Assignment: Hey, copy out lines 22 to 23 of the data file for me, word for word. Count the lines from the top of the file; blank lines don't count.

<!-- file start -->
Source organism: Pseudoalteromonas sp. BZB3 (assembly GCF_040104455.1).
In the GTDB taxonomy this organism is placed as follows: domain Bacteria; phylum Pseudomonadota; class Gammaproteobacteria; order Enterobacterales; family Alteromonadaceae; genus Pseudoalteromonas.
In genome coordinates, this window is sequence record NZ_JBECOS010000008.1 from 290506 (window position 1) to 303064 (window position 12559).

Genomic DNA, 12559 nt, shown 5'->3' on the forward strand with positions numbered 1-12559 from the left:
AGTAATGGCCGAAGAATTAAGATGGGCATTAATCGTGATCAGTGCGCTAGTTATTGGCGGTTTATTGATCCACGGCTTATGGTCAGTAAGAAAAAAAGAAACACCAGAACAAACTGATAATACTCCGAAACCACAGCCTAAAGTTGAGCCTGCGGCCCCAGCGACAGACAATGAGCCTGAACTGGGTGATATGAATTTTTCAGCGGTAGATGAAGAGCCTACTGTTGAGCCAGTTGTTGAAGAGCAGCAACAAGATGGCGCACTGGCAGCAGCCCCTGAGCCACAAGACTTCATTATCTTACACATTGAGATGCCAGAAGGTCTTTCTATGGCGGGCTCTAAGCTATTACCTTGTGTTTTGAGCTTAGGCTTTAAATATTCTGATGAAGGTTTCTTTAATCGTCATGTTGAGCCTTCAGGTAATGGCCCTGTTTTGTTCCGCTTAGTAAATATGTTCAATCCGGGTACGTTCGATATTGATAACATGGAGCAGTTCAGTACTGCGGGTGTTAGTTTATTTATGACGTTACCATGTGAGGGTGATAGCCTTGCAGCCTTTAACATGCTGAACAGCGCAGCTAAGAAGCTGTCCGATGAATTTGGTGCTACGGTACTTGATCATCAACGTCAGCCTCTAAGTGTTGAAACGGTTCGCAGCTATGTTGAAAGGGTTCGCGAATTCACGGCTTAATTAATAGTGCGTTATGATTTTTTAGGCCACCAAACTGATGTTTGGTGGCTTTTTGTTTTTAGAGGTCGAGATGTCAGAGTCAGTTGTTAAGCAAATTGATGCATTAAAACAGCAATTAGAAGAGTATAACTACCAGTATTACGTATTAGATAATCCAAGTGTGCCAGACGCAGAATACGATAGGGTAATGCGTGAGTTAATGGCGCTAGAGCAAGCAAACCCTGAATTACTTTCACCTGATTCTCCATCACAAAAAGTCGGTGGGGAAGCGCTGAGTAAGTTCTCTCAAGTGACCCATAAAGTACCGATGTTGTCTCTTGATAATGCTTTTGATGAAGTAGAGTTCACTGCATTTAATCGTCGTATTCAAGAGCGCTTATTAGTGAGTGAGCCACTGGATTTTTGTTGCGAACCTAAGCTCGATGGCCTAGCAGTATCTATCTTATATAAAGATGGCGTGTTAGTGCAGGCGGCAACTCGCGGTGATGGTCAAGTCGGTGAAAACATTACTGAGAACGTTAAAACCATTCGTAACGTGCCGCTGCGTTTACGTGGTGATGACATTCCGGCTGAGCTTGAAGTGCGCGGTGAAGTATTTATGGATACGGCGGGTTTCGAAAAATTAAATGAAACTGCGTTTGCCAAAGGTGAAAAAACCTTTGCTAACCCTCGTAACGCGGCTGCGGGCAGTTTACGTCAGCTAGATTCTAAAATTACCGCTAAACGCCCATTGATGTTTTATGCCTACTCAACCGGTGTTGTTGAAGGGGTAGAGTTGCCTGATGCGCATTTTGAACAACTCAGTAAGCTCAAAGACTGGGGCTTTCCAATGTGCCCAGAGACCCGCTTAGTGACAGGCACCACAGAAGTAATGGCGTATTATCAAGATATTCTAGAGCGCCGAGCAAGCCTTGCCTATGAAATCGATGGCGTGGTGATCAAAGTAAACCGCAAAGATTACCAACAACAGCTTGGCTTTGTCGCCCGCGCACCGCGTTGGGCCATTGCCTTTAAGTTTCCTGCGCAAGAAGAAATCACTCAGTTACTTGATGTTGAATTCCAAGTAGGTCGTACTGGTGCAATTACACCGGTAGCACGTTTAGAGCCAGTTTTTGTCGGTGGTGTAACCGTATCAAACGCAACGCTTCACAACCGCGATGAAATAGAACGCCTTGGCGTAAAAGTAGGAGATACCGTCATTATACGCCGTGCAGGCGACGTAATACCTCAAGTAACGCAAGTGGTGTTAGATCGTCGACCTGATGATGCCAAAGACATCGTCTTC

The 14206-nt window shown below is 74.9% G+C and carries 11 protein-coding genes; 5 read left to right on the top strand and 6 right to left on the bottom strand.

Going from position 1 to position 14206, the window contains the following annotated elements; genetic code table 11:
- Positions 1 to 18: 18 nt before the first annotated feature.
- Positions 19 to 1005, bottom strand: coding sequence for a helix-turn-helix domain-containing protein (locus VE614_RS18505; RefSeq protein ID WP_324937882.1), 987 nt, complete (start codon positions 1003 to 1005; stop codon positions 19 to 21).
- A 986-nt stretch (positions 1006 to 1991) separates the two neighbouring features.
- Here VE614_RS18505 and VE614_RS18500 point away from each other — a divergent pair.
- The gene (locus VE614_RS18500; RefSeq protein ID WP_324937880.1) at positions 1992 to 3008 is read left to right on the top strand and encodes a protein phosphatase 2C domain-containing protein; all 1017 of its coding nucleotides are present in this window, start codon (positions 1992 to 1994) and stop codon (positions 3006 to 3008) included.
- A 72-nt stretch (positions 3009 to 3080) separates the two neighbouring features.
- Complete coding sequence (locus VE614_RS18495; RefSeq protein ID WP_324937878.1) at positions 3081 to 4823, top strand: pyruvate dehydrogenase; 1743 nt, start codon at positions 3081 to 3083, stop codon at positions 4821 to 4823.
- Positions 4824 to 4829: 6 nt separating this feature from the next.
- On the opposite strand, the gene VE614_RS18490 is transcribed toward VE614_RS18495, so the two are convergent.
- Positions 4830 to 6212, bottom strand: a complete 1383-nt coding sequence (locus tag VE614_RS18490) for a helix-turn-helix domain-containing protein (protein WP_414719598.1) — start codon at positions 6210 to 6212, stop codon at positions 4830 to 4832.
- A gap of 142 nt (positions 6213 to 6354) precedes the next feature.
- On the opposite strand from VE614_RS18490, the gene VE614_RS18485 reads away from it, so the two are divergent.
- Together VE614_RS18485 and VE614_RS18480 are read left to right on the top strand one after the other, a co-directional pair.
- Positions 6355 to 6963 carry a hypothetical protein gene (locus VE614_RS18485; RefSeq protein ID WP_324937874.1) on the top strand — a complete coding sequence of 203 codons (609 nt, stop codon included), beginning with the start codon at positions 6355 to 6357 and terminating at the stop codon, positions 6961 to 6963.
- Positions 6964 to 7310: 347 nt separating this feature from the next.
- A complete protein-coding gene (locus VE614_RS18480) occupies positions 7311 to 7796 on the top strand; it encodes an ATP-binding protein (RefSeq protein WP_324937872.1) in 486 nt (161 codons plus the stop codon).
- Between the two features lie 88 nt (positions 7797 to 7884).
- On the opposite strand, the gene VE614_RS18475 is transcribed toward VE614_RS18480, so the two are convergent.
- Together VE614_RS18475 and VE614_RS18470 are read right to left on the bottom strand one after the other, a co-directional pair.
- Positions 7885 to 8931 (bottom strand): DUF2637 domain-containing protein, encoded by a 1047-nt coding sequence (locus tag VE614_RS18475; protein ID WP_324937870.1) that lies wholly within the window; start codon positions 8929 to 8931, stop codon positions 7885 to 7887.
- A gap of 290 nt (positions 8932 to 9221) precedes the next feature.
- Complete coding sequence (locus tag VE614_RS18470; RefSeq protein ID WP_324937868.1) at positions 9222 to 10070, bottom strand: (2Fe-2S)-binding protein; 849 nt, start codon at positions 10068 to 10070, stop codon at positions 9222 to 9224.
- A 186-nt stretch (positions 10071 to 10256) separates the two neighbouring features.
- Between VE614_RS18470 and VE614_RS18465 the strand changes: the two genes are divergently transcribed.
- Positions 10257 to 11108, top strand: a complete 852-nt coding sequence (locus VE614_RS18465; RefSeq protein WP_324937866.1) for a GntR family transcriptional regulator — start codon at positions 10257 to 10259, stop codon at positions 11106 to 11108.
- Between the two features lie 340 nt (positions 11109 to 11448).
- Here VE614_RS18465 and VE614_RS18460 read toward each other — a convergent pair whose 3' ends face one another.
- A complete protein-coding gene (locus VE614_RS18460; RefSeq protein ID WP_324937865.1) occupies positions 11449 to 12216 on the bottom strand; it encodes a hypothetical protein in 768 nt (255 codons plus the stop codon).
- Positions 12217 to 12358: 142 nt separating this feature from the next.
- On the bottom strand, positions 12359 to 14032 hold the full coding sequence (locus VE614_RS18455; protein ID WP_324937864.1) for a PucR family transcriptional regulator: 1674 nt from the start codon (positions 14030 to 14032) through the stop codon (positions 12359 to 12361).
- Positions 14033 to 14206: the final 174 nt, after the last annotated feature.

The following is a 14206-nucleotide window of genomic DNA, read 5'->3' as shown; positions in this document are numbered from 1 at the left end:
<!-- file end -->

- Positions 6964 to 7310: 347 nt separating this feature from the next.
- A complete protein-coding gene (locus VE614_RS18480) occupies positions 7311 to 7796 on the top strand; it encodes an ATP-binding protein (RefSeq protein WP_324937872.1) in 486 nt (161 codons plus the stop codon).